Most tots will walk using their whole foot by the age of three—but some are physically unable, and need professional analysis.
The causes of toe walking can be divided into four groups. The first is neurological disorders, such as cerebral palsy or muscular dystrophy, which affect the structure and mechanics of the calf muscle.
Then there are orthopaedic conditions; namely club foot, and calcaneal apophysitis (inflammation of the growth plate in the heel).
Some children exhibit no muscular pathology, but simply prefer to walk on their toes. They will have certain behavioural markers, such as developmental delays or ritualistic behaviours that put them on the autism spectrum.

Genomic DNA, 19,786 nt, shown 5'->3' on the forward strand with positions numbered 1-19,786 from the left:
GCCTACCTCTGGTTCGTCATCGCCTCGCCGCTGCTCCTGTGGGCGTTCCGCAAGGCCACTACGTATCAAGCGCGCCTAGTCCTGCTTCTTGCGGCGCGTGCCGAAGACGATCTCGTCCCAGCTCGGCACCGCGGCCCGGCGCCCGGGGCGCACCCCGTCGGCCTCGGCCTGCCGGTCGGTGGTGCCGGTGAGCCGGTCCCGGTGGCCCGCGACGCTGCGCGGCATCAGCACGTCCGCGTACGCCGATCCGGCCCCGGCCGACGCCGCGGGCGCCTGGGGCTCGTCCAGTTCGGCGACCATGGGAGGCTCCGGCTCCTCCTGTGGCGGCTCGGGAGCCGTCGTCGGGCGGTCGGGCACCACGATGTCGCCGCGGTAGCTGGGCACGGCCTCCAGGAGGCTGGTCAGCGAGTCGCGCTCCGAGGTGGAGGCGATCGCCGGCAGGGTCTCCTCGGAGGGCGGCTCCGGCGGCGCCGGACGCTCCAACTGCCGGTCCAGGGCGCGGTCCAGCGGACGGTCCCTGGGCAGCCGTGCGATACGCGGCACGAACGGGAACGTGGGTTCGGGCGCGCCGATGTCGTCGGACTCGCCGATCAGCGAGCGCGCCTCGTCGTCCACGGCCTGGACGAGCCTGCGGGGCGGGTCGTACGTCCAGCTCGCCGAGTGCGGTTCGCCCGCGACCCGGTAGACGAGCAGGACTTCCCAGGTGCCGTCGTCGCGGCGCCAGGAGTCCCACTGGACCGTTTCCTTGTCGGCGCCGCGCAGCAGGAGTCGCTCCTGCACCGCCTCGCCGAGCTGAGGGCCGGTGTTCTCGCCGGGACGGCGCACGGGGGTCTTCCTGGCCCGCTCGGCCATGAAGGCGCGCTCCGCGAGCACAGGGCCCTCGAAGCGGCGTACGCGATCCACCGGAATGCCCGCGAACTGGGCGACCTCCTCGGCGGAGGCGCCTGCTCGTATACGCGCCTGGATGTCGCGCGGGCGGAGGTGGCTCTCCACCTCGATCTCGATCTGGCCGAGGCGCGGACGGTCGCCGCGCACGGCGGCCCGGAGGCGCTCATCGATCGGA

Finally, there are children with no medical conditions who continue to toe walk. Experts refer to this as idiopathic toe walking.
Idiopathic toe walking presents in between 5 percent and 12 percent of healthy children, and researchers do not yet know the causes—except that there may be a genetic link.
However, idiopathic toe walkers tend to have tight calf muscles—either as a potential cause, or effect; the likes of which only exacerbate the habit as it makes getting the heel to the ground difficult and painful.
Treatment for idiopathic toe walking is either conservative—including verbal reminders, stretching, heavy footwear, orthotics, whole-body vibration, vinyl, carpet or gravel flooring, plaster casts to stretch the calf muscles, and Botox injections into the calf muscles.
Surgical intervention aims to lengthen the Achilles’ tendon, but ultimately, no single form of treatment, even surgical, has been shown to cure the idiosyncrasy.
One consolation is that time itself seems to be the best fixer—when a child grows heavier, toe-walking becomes harder to accommodate.